When a C API returns a binary buffer, one of the arguments is typically a pointer to which the size of the buffer will be written. This can be expressed with the type ammer.ffi.SizeOfReturn. Once again, in Haxe code, this argument will not be present.

class Foobar extends ammer.Library<"foobar"> {
  public static function makeData(len:ammer.ffi.SizeOfReturn):haxe.io.Bytes;
}

class Main {
  public static function main():Void {
    // note the `len` argument is not given:
    trace(Foobar.makeData());
  }
}

When a C API returns a binary buffer that is the same size as one of the arguments, the return type can be wrapped with ammer.ffi.SameSizeAs:

public static function reverseBuffer(buf:haxe.io.Bytes, len:ammer.ffi.SizeOf<"buf">):ammer.ffi.SameSizeAs<haxe.io.Bytes, "buf">;

Metadata

@:ammer.native(name:String)

Applied on a method declaration to specify that it has a different name in the C API than the one used in Haxe.

@:ammer.native("foo_bar") public static function fooBar():Void;

Can be useful to avoid Haxe-reserved keywords or to preserve Haxe-like method naming conventions. Additionally allows C++ template instances to be used - multiple methods with different type signatures and names but same @:ammer.native metadata can be specified:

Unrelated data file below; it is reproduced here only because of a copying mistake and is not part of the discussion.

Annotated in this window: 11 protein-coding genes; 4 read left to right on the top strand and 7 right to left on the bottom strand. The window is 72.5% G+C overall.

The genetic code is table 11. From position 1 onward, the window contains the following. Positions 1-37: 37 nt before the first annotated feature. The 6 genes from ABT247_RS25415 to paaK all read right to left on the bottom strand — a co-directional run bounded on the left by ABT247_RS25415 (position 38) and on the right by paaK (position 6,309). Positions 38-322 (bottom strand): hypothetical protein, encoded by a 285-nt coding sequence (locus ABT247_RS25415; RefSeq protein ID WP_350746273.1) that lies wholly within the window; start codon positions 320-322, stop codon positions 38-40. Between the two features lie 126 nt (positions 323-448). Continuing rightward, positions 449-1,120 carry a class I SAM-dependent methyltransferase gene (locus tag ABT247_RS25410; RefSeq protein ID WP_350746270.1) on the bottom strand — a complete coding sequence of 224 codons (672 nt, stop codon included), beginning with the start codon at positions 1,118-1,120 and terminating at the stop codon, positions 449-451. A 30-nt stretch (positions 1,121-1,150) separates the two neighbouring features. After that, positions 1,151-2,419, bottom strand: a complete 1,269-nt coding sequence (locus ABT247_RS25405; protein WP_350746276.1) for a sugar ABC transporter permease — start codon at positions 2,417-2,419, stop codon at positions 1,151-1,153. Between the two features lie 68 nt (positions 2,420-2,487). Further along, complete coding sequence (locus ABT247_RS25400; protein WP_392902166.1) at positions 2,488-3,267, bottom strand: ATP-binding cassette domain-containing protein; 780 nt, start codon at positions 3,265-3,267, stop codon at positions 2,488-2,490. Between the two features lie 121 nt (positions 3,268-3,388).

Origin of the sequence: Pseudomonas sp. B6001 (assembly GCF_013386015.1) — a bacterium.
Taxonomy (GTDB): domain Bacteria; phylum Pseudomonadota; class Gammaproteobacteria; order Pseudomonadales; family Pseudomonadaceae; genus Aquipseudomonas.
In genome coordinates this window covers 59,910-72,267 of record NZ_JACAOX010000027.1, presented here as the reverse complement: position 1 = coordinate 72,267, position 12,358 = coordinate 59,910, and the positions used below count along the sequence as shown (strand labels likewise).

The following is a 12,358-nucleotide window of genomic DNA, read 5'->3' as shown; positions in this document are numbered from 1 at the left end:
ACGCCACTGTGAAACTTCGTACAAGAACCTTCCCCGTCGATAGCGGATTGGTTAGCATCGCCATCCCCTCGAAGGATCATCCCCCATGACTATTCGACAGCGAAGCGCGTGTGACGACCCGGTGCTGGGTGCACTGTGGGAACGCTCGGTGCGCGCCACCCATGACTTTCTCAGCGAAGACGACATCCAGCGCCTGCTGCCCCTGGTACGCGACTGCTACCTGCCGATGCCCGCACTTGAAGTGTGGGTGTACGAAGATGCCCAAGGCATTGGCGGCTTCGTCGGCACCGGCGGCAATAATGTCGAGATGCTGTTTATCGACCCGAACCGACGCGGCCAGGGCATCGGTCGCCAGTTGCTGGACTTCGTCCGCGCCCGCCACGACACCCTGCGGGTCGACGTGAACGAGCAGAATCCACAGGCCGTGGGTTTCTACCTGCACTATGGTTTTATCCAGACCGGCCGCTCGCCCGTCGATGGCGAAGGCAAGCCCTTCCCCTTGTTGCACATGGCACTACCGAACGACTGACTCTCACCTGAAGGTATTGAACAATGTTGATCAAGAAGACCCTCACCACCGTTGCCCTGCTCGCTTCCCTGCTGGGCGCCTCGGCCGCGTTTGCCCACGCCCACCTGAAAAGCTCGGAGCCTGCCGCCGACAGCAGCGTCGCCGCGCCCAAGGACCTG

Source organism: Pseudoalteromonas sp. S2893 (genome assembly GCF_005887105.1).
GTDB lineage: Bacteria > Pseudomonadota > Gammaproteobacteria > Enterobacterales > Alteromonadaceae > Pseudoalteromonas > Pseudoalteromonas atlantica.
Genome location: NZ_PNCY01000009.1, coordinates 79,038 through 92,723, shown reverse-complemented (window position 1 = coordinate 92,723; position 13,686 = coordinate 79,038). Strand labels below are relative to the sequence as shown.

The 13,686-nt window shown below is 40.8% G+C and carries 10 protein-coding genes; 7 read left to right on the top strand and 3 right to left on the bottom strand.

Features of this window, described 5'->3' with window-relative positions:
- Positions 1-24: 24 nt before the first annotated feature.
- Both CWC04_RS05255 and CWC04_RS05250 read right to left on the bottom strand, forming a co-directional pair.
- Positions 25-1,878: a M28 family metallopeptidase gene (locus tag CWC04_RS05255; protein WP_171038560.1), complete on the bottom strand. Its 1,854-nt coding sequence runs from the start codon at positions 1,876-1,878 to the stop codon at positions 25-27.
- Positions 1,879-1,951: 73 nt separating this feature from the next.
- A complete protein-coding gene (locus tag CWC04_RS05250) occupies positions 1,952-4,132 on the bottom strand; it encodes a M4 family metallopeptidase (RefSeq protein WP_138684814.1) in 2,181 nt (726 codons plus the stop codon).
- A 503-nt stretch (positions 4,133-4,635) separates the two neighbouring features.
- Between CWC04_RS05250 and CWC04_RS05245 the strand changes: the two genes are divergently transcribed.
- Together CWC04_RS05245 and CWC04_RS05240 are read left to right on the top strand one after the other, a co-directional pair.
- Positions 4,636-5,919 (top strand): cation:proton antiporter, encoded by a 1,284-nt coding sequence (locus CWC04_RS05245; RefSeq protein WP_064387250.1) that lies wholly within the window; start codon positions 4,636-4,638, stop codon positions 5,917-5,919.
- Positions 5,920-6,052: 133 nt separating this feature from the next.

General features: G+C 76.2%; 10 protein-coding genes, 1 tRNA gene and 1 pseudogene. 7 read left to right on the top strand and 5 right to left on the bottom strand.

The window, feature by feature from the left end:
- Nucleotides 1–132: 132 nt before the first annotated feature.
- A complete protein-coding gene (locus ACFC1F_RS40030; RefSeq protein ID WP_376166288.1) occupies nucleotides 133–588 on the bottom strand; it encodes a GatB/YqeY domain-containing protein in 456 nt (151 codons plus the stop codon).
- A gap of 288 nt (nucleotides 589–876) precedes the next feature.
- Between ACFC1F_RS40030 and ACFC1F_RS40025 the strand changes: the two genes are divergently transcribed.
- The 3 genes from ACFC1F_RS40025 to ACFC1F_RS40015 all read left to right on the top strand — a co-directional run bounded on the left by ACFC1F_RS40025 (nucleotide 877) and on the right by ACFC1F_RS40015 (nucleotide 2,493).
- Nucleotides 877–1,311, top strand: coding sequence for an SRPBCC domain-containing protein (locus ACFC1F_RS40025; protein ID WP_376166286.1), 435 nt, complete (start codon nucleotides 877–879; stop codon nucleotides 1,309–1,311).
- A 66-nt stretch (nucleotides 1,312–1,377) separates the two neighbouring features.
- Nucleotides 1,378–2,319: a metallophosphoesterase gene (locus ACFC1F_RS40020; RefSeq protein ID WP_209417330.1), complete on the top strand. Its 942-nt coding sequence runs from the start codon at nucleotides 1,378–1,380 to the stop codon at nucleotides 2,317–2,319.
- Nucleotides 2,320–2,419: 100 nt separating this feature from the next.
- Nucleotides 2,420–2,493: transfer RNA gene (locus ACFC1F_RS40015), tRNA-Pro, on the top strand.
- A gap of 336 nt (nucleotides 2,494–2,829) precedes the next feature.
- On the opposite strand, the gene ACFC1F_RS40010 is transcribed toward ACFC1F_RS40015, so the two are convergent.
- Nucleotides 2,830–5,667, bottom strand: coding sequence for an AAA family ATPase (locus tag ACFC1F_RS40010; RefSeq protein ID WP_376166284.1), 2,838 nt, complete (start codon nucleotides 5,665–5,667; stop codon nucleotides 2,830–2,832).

@:ammer.native("foo") public static function fooInt(arg:Int):Int;
@:ammer.native("foo") public static function fooFloat(arg:Float):Float;

@:ammer.nativePrefix(prefix:String)

Applied on a class (library or opaque type) to specify that the C API names of its methods consist of prefix + method name.

@:ammer.nativePrefix("foo_")
class Foobar extends ammer.Library<"foobar"> {
  // this method will use foo_bar in the C APIs:
  public static function bar():Void;
}

@:ammer.native of a field overrides @:ammer.nativePrefix of its containing class.

Configuration

Various defines can be specified at compile-time to configure ammer behaviour.

General configuration

ammer.msvc (optional)

When defined and the value is not no, Makefiles will be generated for use with MSVC compiler tools.

# don't use MSVC even on Windows
-D ammer.msvc=no

MSVC compilers are only used on Windows by default.

Library configuration

External libraries are declared by defining a Haxe class which extends ammer.Library<...>, with the type parameter being the identifier used for the library in the rest of the configuration.